Sunday, June 26, 2016

Becoming a People Person

June 26, 2016

I may be a slow learner, but eventually even I get the message. By nature I am pretty much an introvert. People who have known me professionally sometimes have a hard time believing that because my job for years required me to spend a lot of time with people. The extrovert thrives on that; for me, a day with people was exhausting, often requiring some significant time spent alone to recharge my emotional and spiritual batteries. Truth be known, left to myself, I could easily become a hermit.

God be praised, he did not leave me alone. More than 46 years ago he gave me Linda, who LOVES being with people. And on those rare occasions when she is "peopled out," she will push through, with one of her favorite sayings: "It's the right thing to do." I don't usually appreciate it at the time, but her people radar coupled with her instinct for doing the right thing has enriched my life immeasurably.

When I was a boy, one of the big events of the year was the annual boat show in the Rochester War Memorial. Coming from a long line of worm-drowners, I would join my older brother, my dad, and both grandfathers for the trek downtown to look over all the various boats, fishing gear, scuba demonstrations, and the like. When I was twelve, I happened to be watching a swashbuckling movie on TV when dad intoned, "It's time to go." I begged for a little more time, because a big battle was about to unfold on the screen. "You have to choose," dad said, and I chose to finish the movie. It came to an unexpected sudden end just as the car with dad, my brother, and my grandfathers pulled out of the driveway. That following winter, my maternal grandfather died, and I never got to go to another boat show with him. I chose foolishly, and sadly, continued that pattern for years. Time and time again, I've missed out on experiences, celebrations, and life because I was "too tired," or too preoccupied with my own agenda. Far too often, Linda would come home telling what happened, and I would feel the twinge of regret for having missed something that will never come around again.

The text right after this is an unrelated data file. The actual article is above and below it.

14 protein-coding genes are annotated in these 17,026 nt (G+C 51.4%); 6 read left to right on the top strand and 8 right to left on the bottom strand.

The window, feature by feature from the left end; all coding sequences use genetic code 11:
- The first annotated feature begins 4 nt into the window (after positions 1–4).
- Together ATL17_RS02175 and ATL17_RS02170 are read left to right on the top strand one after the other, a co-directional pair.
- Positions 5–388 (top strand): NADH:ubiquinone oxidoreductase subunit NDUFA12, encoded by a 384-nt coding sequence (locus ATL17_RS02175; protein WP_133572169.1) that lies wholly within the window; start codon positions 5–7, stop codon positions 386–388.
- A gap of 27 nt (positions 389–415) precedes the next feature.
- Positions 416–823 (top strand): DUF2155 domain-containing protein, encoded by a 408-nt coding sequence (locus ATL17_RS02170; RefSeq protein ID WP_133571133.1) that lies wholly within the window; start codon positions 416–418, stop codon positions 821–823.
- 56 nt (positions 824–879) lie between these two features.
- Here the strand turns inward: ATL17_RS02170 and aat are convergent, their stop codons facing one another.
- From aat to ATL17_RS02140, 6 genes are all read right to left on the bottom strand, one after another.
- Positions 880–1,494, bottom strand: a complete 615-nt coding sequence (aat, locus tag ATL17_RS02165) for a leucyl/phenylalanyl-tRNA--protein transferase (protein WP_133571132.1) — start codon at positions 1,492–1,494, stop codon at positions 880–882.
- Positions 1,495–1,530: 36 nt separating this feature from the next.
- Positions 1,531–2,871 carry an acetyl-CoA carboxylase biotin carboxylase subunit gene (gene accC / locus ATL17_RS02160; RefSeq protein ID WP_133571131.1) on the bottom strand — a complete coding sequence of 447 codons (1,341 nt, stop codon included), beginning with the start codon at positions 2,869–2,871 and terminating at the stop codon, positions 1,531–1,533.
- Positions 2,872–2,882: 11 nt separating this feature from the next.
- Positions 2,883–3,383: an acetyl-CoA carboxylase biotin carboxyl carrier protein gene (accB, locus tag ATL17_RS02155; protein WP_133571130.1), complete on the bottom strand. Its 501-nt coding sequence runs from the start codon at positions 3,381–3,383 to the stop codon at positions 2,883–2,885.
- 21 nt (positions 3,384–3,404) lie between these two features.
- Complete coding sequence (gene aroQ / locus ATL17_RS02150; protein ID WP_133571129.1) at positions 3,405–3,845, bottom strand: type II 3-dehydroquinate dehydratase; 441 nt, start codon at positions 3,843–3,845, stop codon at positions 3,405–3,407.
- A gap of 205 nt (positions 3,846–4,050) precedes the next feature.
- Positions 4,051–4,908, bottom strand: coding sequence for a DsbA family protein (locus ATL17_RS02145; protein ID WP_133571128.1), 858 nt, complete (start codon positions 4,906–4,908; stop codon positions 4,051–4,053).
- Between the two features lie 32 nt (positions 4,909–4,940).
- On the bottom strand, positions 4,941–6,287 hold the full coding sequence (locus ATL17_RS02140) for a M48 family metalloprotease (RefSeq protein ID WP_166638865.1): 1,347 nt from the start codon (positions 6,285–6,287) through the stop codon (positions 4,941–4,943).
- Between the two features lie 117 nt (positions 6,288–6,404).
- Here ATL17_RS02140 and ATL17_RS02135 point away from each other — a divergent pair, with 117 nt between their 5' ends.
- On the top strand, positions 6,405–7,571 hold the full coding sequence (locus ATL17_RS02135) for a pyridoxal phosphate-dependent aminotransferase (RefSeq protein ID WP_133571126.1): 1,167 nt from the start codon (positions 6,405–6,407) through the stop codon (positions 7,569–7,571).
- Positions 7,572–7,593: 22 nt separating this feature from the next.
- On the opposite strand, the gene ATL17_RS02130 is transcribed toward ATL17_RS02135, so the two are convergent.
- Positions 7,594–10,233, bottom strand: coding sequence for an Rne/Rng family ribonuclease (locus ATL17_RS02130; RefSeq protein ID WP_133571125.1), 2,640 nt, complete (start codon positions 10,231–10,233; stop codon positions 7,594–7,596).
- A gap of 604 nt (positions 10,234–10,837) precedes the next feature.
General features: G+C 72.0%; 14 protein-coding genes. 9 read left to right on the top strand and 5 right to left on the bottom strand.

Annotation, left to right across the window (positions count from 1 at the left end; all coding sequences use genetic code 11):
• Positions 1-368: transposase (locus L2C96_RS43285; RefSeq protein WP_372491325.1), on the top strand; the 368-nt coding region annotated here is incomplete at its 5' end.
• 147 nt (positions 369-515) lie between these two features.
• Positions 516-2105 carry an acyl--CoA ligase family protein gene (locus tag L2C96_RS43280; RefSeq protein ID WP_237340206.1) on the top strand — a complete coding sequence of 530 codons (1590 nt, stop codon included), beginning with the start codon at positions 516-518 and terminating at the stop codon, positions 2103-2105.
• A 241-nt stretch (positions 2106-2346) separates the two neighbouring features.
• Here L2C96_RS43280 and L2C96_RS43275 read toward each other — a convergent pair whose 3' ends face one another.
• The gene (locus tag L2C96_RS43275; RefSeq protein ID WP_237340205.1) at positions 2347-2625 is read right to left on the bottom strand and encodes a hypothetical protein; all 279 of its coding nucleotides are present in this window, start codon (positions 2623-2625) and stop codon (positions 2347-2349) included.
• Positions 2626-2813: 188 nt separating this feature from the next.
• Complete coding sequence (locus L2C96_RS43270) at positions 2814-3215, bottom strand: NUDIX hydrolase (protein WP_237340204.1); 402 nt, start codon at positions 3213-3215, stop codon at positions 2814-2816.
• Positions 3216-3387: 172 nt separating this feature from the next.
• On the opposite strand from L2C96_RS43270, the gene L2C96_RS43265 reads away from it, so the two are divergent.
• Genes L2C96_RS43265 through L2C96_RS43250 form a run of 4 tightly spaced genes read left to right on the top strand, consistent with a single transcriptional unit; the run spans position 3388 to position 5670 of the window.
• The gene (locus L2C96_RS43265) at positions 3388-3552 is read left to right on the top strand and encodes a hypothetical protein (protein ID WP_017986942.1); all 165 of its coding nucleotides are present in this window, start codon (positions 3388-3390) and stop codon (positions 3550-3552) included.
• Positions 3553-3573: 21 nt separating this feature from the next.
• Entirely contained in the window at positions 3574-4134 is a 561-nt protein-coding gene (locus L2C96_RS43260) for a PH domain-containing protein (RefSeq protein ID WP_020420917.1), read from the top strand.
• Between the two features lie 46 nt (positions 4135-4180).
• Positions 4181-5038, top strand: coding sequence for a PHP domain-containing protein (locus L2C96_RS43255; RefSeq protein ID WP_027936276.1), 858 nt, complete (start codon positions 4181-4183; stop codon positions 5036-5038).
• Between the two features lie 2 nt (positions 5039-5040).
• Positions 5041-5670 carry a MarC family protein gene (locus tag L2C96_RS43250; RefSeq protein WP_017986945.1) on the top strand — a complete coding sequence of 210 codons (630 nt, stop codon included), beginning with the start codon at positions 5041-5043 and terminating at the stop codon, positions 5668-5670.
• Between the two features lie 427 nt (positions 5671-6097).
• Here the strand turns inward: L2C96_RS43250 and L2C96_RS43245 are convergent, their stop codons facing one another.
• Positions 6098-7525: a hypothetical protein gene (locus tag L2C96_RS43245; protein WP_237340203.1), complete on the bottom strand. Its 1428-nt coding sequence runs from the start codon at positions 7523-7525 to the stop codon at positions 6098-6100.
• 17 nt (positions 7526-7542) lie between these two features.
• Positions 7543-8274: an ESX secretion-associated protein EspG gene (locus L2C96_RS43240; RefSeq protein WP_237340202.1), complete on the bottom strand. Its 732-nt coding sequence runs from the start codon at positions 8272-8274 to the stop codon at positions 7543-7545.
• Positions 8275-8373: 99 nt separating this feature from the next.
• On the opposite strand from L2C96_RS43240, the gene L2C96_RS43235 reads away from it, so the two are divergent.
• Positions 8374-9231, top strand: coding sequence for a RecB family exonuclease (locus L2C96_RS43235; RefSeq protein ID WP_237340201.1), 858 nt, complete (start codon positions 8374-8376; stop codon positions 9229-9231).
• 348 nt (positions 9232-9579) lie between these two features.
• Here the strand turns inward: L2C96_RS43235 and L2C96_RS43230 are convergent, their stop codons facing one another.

Today began with breakfast at Matt and Jeanine's along with Bob and Bri who are up visiting from Texas. Then worship in the park followed by two graduation parties and a gathering with friends from Georgia who were visiting family and requested that we stop by to see them. We've been gone from the house from 8:30 this morning till nearly 8:30 tonight; non-stop people. But here's what I've learned: I have no regrets. The day was full, but tonight as I reflect upon it, so is my heart. I am grateful for God's patience with this slow learner, and for my wife who has been his chief instructor for 46 years.

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